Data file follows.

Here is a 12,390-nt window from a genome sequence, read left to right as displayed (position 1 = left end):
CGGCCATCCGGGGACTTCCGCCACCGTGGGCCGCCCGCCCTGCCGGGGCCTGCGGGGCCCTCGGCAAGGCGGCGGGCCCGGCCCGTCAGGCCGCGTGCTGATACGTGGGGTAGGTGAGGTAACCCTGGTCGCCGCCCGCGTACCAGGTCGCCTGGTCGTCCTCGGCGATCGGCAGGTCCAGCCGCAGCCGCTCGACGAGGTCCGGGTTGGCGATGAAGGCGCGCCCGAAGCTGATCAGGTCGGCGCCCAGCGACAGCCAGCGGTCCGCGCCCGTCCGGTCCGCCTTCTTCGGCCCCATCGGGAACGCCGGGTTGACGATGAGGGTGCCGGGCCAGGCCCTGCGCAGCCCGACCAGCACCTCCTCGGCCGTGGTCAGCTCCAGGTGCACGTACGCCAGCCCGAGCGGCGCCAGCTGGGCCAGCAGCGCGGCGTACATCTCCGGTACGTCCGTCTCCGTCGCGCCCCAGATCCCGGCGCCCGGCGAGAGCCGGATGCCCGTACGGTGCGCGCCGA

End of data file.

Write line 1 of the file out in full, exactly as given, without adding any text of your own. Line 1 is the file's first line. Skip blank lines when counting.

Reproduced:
Here is a 12,390-nt window from a genome sequence, read left to right as displayed (position 1 = left end):